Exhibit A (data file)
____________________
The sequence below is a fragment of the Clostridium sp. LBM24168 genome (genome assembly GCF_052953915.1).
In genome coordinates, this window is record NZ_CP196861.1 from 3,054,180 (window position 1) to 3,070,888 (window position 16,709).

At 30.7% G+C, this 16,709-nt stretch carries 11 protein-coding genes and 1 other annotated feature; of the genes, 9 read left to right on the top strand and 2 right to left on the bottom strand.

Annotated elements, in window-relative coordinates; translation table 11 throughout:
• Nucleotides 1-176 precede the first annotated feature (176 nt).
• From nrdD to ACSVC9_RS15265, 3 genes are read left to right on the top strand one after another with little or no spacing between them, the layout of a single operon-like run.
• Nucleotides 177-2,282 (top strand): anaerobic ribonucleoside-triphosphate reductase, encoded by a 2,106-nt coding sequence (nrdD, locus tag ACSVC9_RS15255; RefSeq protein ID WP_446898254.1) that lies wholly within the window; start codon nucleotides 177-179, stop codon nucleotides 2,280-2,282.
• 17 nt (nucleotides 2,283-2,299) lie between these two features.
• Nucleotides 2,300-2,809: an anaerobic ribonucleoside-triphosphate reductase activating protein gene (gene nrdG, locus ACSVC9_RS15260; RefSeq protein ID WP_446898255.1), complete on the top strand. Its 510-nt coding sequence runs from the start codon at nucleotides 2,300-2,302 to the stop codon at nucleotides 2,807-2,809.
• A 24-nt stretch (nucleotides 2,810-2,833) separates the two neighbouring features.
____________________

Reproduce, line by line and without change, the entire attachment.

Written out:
The sequence below is a fragment of the Clostridium sp. LBM24168 genome (genome assembly GCF_052953915.1).
In genome coordinates, this window is record NZ_CP196861.1 from 3,054,180 (window position 1) to 3,070,888 (window position 16,709).

At 30.7% G+C, this 16,709-nt stretch carries 11 protein-coding genes and 1 other annotated feature; of the genes, 9 read left to right on the top strand and 2 right to left on the bottom strand.

Annotated elements, in window-relative coordinates; translation table 11 throughout:
• Nucleotides 1-176 precede the first annotated feature (176 nt).
• From nrdD to ACSVC9_RS15265, 3 genes are read left to right on the top strand one after another with little or no spacing between them, the layout of a single operon-like run.
• Nucleotides 177-2,282 (top strand): anaerobic ribonucleoside-triphosphate reductase, encoded by a 2,106-nt coding sequence (nrdD, locus tag ACSVC9_RS15255; RefSeq protein ID WP_446898254.1) that lies wholly within the window; start codon nucleotides 177-179, stop codon nucleotides 2,280-2,282.
• 17 nt (nucleotides 2,283-2,299) lie between these two features.
• Nucleotides 2,300-2,809: an anaerobic ribonucleoside-triphosphate reductase activating protein gene (gene nrdG, locus ACSVC9_RS15260; RefSeq protein ID WP_446898255.1), complete on the top strand. Its 510-nt coding sequence runs from the start codon at nucleotides 2,300-2,302 to the stop codon at nucleotides 2,807-2,809.
• A 24-nt stretch (nucleotides 2,810-2,833) separates the two neighbouring features.